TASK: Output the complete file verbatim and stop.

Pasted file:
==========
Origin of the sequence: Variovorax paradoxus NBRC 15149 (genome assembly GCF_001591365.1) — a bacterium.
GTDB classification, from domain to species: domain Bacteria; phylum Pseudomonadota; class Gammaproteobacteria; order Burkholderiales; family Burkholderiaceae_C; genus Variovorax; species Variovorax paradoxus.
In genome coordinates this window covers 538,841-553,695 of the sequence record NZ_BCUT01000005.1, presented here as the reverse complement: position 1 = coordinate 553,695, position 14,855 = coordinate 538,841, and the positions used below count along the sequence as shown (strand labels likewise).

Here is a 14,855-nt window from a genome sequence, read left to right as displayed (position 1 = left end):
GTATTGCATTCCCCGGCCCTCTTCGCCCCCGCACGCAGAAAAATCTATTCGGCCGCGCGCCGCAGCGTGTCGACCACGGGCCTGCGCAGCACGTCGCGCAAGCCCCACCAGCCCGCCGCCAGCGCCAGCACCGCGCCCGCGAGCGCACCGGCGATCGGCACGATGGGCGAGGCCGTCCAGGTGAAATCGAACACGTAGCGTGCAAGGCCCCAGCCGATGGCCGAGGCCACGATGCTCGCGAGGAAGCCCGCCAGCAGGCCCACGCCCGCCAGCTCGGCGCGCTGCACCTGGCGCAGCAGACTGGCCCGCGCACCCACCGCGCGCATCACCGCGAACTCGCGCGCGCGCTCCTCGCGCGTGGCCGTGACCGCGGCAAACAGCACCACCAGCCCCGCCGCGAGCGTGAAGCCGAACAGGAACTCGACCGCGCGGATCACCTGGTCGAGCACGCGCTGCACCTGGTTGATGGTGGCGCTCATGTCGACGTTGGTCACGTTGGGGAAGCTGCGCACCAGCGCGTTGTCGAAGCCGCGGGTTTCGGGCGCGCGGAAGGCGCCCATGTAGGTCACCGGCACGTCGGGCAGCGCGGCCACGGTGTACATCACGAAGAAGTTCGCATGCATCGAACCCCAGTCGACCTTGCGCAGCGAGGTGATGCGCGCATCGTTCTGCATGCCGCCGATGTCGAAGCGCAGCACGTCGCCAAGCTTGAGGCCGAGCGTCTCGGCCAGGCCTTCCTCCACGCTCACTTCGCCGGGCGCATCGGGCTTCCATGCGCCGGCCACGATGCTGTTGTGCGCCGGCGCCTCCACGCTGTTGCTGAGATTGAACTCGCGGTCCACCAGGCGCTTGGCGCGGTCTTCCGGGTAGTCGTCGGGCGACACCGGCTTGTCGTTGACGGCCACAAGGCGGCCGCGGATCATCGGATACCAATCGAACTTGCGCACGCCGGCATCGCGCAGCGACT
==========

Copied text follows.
Origin of the sequence: Variovorax paradoxus NBRC 15149 (genome assembly GCF_001591365.1) — a bacterium.
GTDB classification, from domain to species: domain Bacteria; phylum Pseudomonadota; class Gammaproteobacteria; order Burkholderiales; family Burkholderiaceae_C; genus Variovorax; species Variovorax paradoxus.
In genome coordinates this window covers 538,841-553,695 of the sequence record NZ_BCUT01000005.1, presented here as the reverse complement: position 1 = coordinate 553,695, position 14,855 = coordinate 538,841, and the positions used below count along the sequence as shown (strand labels likewise).

Here is a 14,855-nt window from a genome sequence, read left to right as displayed (position 1 = left end):
GTATTGCATTCCCCGGCCCTCTTCGCCCCCGCACGCAGAAAAATCTATTCGGCCGCGCGCCGCAGCGTGTCGACCACGGGCCTGCGCAGCACGTCGCGCAAGCCCCACCAGCCCGCCGCCAGCGCCAGCACCGCGCCCGCGAGCGCACCGGCGATCGGCACGATGGGCGAGGCCGTCCAGGTGAAATCGAACACGTAGCGTGCAAGGCCCCAGCCGATGGCCGAGGCCACGATGCTCGCGAGGAAGCCCGCCAGCAGGCCCACGCCCGCCAGCTCGGCGCGCTGCACCTGGCGCAGCAGACTGGCCCGCGCACCCACCGCGCGCATCACCGCGAACTCGCGCGCGCGCTCCTCGCGCGTGGCCGTGACCGCGGCAAACAGCACCACCAGCCCCGCCGCGAGCGTGAAGCCGAACAGGAACTCGACCGCGCGGATCACCTGGTCGAGCACGCGCTGCACCTGGTTGATGGTGGCGCTCATGTCGACGTTGGTCACGTTGGGGAAGCTGCGCACCAGCGCGTTGTCGAAGCCGCGGGTTTCGGGCGCGCGGAAGGCGCCCATGTAGGTCACCGGCACGTCGGGCAGCGCGGCCACGGTGTACATCACGAAGAAGTTCGCATGCATCGAACCCCAGTCGACCTTGCGCAGCGAGGTGATGCGCGCATCGTTCTGCATGCCGCCGATGTCGAAGCGCAGCACGTCGCCAAGCTTGAGGCCGAGCGTCTCGGCCAGGCCTTCCTCCACGCTCACTTCGCCGGGCGCATCGGGCTTCCATGCGCCGGCCACGATGCTGTTGTGCGCCGGCGCCTCCACGCTGTTGCTGAGATTGAACTCGCGGTCCACCAGGCGCTTGGCGCGGTCTTCCGGGTAGTCGTCGGGCGACACCGGCTTGTCGTTGACGGCCACAAGGCGGCCGCGGATCATCGGATACCAATCGAACTTGCGCACGCCGGCATCGCGCAGCGACT